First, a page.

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14-yo armed robbery suspect walks free after police botch arrest

Author
Open Justice,
Publish Date
Sat, 21 May 2022, 9:00am
Whangarei Youth Court judge Greg Davis has discharged a 14-year-old accused of aggravated robbery, finding police did not have "public interest" reasons to arrest him. Photo / Michael Cunningham
Whangarei Youth Court judge Greg Davis has discharged a 14-year-old accused of aggravated robbery, finding police did not have "public interest" reasons to arrest him. Photo / Michael Cunningham

14-yo armed robbery suspect walks free after police botch arrest

Author
Open Justice,
Publish Date
Sat, 21 May 2022, 9:00am

A 14-year-old has walked free from an armed robbery charge after a judge ruled police acted unlawfully by arresting him - and not in the "public interest" as they claimed.

Police arrested the teen at his home last December, believing he was part of a group of four – one of them allegedly armed with a gun – who robbed Young's Four Square in Whangarei, a month earlier.

The teen's alleged involvement was seen as an escalation in a spree of offending. He had earlier admitted 21 previous charges - 17 of unlawfully taking or getting into vehicles, two of burglary, reckless driving, and escaping custody.

At the time of the robbery he was absconding from electronically monitored bail, having cut off his monitoring bracelet.

In the Whangārei Youth Court yesterday Judge Greg Davis said young people can only be charged for an offence through two means, one of which includes reasons of "public interest" as set out in provisions for arresting youth in the Oranga Tamariki Act. It was the reason police cited in this case.

Youth advocate Dave Sayes challenged the arrest, claiming police did not have "public interest" grounds to justify the arrest and that the charges should be dismissed.

Counsel Tracy Donald said the arrest also breached the Act's governing mandatory guiding principles about the rights and wellbeing of children.

She said the teen was due to appear in court on the earlier matters the day police arrested him and could have been charged there for the aggravated robbery.

Police did not oppose ongoing bail so arresting him that day achieved nothing other than having him patted down in front of his neighbours and kept in police and court holding cells unnecessarily.

Arresting a young person was meant to be a last resort, Donald said.

Crown counsel Ally Tupuola argued police were mindful of the guiding principles of the Act; officers acted with due diligence and that they were right to make the arrest for "public interest" reasons.

She pointed to the non-recovery of the firearm allegedly used in the robbery, the teen's recidivism, the escalation in his offending, and his previous absconding from bail.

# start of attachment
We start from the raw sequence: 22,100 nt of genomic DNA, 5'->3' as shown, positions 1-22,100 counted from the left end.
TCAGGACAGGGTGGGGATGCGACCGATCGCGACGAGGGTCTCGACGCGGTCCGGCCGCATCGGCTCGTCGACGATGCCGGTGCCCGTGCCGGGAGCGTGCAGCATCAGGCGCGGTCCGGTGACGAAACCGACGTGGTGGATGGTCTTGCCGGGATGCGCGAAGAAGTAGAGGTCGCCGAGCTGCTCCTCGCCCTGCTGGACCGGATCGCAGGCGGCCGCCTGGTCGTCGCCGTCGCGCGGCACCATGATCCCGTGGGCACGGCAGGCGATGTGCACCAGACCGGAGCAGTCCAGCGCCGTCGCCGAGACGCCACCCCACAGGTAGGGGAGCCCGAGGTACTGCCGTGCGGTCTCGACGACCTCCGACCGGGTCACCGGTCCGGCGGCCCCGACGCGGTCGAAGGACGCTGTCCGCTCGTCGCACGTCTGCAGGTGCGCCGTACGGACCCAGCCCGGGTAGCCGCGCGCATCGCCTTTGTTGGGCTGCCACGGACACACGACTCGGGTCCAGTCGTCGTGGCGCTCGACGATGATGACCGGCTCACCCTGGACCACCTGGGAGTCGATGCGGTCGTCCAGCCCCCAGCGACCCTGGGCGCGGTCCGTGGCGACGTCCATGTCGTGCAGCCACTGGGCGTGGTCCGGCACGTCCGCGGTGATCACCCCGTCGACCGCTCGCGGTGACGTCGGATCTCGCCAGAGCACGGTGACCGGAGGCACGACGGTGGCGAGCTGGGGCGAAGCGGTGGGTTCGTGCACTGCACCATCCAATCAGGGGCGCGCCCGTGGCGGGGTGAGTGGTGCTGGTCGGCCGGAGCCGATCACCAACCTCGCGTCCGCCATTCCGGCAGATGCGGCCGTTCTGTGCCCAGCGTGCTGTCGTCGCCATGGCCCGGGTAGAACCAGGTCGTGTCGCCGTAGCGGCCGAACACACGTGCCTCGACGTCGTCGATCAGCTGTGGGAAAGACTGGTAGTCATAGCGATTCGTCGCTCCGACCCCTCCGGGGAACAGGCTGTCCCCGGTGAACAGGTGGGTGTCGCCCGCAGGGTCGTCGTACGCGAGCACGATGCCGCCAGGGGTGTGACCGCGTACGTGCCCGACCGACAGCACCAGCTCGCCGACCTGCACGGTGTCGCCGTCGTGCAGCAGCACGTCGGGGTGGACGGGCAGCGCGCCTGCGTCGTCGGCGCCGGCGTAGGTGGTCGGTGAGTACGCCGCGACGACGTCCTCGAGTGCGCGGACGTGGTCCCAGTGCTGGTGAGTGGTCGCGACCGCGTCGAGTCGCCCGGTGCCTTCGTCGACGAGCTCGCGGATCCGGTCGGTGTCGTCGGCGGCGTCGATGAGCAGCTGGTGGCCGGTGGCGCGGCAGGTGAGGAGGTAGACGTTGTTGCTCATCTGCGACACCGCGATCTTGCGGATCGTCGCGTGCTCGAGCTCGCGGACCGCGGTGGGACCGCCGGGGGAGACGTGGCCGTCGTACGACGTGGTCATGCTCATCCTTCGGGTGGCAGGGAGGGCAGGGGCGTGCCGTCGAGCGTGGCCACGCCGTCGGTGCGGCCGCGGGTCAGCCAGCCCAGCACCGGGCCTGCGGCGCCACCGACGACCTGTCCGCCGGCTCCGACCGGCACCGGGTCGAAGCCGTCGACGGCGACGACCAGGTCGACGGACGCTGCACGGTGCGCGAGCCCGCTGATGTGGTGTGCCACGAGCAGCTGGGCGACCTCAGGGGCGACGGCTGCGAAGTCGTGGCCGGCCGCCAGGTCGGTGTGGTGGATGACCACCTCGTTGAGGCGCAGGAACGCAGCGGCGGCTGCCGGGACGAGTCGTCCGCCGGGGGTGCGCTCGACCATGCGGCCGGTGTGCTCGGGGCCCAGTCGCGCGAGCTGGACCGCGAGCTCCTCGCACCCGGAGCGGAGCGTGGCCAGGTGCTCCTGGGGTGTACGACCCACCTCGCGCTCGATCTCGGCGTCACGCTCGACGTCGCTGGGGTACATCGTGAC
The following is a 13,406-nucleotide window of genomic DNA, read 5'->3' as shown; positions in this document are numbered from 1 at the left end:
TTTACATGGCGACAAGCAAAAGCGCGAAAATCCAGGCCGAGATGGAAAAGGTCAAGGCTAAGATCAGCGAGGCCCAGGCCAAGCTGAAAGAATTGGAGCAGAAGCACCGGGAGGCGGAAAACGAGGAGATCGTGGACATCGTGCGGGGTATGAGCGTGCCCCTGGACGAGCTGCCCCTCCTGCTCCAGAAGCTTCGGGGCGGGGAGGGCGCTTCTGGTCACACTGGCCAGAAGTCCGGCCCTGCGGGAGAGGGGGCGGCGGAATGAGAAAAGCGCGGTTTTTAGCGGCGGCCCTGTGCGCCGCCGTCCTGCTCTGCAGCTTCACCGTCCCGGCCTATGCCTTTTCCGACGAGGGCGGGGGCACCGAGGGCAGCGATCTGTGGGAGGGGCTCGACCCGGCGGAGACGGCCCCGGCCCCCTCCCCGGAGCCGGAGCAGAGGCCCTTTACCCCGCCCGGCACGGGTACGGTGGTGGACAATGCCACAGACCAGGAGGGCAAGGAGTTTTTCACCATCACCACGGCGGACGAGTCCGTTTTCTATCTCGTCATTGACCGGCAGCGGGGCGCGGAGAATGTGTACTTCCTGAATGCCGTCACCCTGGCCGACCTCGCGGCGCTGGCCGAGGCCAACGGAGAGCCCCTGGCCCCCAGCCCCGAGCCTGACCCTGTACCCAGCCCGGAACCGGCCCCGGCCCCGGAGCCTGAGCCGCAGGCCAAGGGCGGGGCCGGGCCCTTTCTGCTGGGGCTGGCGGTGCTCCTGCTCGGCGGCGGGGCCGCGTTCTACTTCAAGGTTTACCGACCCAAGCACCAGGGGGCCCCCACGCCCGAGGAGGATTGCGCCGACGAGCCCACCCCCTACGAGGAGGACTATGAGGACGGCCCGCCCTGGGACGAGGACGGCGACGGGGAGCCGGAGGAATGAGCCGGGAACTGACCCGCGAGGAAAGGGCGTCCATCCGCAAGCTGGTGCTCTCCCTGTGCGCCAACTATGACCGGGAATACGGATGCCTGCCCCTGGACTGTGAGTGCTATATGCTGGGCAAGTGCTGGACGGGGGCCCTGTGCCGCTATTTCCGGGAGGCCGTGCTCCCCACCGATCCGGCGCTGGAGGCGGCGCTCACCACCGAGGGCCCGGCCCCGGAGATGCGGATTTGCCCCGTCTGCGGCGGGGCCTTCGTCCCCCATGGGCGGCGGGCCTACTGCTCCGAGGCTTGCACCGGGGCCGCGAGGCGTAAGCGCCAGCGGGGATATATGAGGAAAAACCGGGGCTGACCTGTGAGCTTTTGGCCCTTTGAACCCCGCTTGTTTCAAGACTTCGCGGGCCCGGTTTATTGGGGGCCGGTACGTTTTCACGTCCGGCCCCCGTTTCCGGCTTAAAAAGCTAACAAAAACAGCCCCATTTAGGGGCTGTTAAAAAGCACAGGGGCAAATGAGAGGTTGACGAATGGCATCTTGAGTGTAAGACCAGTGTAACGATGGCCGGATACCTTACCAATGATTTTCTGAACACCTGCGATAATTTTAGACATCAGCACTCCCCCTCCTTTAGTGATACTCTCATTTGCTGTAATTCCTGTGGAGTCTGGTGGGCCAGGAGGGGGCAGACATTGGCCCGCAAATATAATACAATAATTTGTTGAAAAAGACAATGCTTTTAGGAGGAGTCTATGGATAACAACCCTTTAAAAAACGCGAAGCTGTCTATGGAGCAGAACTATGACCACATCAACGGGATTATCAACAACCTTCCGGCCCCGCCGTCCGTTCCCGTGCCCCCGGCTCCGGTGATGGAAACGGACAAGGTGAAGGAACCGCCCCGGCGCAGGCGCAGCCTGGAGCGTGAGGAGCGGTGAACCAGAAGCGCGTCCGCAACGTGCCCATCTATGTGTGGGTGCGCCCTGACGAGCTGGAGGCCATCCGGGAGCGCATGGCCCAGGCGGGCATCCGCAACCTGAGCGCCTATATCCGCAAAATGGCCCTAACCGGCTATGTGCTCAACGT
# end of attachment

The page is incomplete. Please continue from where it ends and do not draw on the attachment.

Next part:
She said officers arrested the teen when there was no risk of embarrassing him in front of his peers.

Judge Davis accepted the manner of the arrest was without incident, the issue was whether it was necessary.

After arresting the teen, police filled out a checklist in which they effectively said they were not concerned about the risk of the teen not turning up to court, further offending, or interfering with evidence or witnesses.

The only factor they could point to in support of "public interest" grounds was the outstanding firearm. But that factor had to be weighed against the recorded lack of concern on the checklist about interference with evidence.

A constable said in evidence he made a mistake filling out the checklist - police were concerned about all those other factors.

Judge Davis said the difficulty with that explanation was that when the teen appeared in court later on the day of his arrest, police did not oppose him being bailed again.

Other evidence suggested the reason for the arrest was more in line with an email suggesting police were not happy the teen was previously given bail and were trying to prevent it being granted again.

Judge Davis ruled the arrest was unnecessary and unlawful.

The teen was on electronically monitored bail at the time, his whereabouts were known, he was doing well on a course, and was actively engaged through his counsel with the justice process.

Police failed to look at the arrest procedure through a lens that is now required under the Oranga Tamariki Act.

The judge was also critical of the teen having been charged after his arrest for failing to comply with search obligations by refusing to give police the pin code for his phone. That charge was also dismissed.

The judge said the demand by police for that information negated the teen's right to remain silent. The laying of the charge was effectively a punishment for his maintaining his right.

The teen absconded from electronically monitored bail again on December 30 last year, and was readmitted to it last week.

- Sarah Curtis, Open Justice